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member of the ninth circuit. finally, wendy vitter, who has virtually no federal trial court experience, who has a long record of opposing contraception, and has promoted false information about the safety of oral contraceptives. these views are not only outside of the mainstream, the judicial, or legal mainstream, they are also not supported by science. i don't believe these nominees will be able to set aside their personal views and apply relevant precedent. my concern is compounded by recent efforts by conservative jurists to overturn long-standing precedents. most americans thought that the voting rights act, which for decades protected the franchise for americans of color and particularly black americans, was a foundational, almost untouchable statute. but in 2013, the conservative majority of the supreme court,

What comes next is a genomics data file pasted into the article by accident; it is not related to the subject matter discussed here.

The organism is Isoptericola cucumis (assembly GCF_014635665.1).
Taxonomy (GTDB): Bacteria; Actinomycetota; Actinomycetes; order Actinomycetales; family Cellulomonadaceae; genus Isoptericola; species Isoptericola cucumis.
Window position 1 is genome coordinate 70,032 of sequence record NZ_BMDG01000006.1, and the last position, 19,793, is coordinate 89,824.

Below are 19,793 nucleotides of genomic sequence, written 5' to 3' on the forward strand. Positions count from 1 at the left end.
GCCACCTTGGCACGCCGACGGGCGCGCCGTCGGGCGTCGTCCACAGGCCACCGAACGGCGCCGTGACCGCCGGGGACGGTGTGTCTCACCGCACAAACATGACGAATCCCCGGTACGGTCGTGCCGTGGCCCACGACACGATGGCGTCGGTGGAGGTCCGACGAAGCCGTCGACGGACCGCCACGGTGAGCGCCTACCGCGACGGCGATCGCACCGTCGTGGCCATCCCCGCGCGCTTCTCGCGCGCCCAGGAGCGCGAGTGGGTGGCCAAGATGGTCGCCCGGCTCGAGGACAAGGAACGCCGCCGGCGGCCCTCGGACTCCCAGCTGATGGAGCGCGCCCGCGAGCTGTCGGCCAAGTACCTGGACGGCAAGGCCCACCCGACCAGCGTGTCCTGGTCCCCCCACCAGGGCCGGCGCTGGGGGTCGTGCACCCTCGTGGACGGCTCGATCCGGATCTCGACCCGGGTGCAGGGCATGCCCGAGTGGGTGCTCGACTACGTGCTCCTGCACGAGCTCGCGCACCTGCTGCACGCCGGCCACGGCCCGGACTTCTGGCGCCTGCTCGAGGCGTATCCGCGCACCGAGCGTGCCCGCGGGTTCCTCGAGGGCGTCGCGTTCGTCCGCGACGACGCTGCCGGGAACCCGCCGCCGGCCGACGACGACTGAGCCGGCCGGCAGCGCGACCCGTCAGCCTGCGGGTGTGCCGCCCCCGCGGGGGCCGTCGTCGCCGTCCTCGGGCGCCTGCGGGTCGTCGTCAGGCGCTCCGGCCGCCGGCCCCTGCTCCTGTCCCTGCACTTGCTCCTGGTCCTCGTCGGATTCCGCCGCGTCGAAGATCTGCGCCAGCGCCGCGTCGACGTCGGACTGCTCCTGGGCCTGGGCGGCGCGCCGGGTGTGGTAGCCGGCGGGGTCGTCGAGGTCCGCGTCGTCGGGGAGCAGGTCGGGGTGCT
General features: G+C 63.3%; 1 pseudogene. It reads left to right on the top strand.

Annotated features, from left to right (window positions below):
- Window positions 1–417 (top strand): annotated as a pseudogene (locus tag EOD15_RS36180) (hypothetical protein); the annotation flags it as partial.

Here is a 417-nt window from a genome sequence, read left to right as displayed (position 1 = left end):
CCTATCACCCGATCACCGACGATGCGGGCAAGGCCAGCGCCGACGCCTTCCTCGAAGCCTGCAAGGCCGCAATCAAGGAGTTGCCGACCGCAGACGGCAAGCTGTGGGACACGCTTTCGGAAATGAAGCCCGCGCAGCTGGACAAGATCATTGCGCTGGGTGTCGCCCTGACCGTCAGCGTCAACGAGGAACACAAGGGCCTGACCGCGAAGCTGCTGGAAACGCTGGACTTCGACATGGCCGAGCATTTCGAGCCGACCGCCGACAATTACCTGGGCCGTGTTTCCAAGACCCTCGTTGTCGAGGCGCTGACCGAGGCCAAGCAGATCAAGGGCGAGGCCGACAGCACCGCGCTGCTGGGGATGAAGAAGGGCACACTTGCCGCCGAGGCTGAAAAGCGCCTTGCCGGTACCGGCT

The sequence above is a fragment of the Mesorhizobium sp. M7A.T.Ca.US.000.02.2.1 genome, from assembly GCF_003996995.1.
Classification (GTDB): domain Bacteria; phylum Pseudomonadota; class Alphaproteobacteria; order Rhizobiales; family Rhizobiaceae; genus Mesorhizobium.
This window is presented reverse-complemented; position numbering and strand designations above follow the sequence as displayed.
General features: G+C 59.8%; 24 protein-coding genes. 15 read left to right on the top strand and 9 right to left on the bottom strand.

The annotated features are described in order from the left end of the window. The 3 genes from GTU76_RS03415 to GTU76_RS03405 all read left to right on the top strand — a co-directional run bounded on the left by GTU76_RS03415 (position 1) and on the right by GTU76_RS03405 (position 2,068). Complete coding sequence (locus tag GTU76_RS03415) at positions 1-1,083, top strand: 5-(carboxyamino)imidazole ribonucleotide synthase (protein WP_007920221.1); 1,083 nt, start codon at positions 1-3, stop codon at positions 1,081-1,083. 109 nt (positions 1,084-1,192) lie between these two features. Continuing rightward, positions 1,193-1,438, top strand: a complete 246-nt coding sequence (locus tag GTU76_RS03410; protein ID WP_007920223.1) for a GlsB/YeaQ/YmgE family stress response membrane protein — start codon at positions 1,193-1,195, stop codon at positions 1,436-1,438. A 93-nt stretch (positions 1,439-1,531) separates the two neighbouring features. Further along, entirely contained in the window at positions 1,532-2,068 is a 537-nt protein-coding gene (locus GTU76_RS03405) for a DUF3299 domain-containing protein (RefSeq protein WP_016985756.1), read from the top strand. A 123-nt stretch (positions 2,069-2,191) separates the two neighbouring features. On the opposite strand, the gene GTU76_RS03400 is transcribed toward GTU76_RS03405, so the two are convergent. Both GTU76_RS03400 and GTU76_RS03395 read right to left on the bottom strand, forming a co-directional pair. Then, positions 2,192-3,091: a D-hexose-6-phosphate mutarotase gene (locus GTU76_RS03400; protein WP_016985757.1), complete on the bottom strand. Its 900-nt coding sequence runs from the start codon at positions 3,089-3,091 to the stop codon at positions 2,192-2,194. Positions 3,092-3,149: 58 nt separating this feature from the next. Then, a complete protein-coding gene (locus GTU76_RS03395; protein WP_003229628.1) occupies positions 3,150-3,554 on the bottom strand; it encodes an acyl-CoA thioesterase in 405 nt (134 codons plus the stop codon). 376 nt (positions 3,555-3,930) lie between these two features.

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which mass only gotten more conservative, moved to the right even more, that court, the supreme court, gutted the protections of the voting rights act in the shelby county v. holder case. just last year the janus decision, a decision in which the supreme court overturned a four decades' old precedent in the abaaoud case you that allowed private-sector unions to collect so-called fair-share fees to cover the cost of negotiations that benefit all workers. so you've got the union doing the work and the law allowed them for four decades to charge other employees that benefit from the work of the union, and the supreme court struck that down. pennsylvania passed a similar law in the 1980's which has been the law of the land for pennsylvania for years, signed into law in the late 1980's by my father when he was serving as